Donald Trump, like Narendra Modi, is important because his success is a symptom of widespread bigotry. He embarrasses conservative commentators and the Republican establishment because his success makes this darkness visible. Instead of dog-whistling or talking about 'states rights' or the 'southern strategy', euphemisms for the low tactics designed to consolidate the votes of disaffected white voters, Trump has chosen to be openly bigoted and he has been rewarded for it.

Trump's political appeal is based on explicit racism. As Ben Mathis-Lilley writes at Slate, "[as] a matter of accuracy, though, if someone who says Mexican immigrants in America are disproportionately likely to be rapists, argues that Muslims should not be allowed into the United States, and repeats sleazy urban legends about the behaviour of American Muslims and black people is not a racist, then the word has no meaning."

There is a reason why Trump equivocated about rejecting David Duke's endorsement. Duke used to be the Grand Wizard of the Ku Klux Klan, a white supremacist organization well beyond the pale of political respectability. Trump doesn't think Duke's endorsement is toxic because he recognizes that a substantial part of his support base consists of older white men without a college education who, goaded beyond endurance by Barack Obama's time as president, want a white Restoration. Put plainly, racist whites are crucial to Trump's candidacy and he doesn't want to alienate them by disavowing Duke.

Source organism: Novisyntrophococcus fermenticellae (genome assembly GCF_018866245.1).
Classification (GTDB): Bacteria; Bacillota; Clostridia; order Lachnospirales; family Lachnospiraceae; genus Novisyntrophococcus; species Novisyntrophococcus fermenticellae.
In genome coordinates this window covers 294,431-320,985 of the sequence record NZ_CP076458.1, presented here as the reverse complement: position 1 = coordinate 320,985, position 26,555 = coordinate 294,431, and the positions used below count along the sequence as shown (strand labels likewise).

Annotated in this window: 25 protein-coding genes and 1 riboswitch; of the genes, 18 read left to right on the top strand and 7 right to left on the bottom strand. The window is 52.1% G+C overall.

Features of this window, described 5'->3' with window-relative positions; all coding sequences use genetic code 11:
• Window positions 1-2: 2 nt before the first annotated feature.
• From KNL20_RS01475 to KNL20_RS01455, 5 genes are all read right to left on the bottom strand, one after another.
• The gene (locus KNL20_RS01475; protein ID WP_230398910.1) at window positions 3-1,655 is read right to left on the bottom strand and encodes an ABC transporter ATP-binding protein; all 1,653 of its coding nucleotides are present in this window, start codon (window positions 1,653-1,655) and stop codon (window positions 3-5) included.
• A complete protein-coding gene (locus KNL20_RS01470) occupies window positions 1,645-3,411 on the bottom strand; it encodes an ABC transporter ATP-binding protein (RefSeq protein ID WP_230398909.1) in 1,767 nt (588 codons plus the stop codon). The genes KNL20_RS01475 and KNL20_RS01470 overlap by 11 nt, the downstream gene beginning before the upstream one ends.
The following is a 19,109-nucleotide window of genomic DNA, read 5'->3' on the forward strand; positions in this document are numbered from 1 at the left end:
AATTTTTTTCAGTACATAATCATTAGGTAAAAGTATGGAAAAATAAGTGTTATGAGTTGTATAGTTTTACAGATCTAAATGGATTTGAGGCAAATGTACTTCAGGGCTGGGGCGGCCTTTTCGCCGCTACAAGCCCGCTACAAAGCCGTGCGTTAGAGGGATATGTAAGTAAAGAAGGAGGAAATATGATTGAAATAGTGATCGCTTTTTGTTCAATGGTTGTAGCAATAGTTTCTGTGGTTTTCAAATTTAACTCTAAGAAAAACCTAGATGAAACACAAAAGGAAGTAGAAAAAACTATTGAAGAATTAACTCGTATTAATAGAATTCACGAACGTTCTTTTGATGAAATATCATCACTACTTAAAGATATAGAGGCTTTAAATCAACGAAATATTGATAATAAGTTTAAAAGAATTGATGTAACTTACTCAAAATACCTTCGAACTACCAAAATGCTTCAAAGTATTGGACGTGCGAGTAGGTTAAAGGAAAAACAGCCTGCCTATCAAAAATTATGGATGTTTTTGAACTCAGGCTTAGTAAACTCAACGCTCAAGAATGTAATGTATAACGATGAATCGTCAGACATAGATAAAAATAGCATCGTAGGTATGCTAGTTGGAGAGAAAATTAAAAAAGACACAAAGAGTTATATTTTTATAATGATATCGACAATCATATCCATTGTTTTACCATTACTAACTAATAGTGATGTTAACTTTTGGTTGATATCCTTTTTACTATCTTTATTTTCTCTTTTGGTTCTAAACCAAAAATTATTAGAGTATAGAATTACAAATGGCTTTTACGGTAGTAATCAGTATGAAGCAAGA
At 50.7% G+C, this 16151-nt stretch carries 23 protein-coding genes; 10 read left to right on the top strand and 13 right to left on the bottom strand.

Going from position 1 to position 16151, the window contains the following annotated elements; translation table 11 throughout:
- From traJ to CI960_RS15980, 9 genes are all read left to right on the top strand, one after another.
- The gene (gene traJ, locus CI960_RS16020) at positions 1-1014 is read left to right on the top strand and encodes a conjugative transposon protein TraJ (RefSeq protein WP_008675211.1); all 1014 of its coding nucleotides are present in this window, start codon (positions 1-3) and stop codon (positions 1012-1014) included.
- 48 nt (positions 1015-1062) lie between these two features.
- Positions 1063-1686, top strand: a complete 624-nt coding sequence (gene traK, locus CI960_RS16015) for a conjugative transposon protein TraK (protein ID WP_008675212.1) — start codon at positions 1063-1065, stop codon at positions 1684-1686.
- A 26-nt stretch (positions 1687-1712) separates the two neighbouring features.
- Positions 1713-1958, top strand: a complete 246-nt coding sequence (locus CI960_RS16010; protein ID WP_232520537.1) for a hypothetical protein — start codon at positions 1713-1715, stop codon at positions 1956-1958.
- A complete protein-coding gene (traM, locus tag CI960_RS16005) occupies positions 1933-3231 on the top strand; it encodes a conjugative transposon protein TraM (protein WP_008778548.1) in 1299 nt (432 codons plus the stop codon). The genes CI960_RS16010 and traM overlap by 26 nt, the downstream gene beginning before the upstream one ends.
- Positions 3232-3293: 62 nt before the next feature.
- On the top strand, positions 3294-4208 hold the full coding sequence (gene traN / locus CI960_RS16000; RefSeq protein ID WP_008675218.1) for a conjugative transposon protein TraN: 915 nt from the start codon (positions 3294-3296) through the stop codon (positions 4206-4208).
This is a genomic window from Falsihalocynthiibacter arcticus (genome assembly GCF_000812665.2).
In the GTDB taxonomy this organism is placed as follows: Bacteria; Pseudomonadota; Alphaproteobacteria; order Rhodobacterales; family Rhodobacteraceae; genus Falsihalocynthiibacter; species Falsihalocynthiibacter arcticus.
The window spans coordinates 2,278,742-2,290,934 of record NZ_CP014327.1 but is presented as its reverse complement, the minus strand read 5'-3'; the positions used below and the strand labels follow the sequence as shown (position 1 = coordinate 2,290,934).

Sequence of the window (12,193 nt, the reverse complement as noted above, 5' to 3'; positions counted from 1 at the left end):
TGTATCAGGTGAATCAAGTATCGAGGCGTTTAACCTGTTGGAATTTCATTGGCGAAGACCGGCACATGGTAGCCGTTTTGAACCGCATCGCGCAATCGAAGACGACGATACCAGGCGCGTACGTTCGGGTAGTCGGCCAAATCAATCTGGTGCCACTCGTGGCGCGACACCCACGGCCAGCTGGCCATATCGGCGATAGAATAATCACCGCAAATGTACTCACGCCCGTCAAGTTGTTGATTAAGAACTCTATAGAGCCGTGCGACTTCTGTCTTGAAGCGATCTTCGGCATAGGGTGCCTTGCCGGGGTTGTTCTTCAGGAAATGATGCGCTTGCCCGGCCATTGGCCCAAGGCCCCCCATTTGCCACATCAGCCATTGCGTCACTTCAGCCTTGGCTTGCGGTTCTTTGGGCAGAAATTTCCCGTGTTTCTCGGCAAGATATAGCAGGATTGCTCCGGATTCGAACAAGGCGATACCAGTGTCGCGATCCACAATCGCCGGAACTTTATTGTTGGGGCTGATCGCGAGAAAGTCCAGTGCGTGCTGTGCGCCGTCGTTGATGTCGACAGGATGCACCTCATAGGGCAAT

Actually, the truth is that racist working class whites and racist older white people are crucial to the electoral coalition of any viable Republican candidate. And while this is true for the presidency, it is equally true for Congressional elections. Despite a changing population and unfavourable demographics, Republicans have succeeded in winning more states and more legislative contests because they have been ruthless in gerrymandering electoral districts for the sake of creating white majorities or pluralities. The whiteness of the Republican base predates Trump's emergence by decades. It is important to point out that the party's alignment with an angry white rump didn't just happen; it was achieved by design.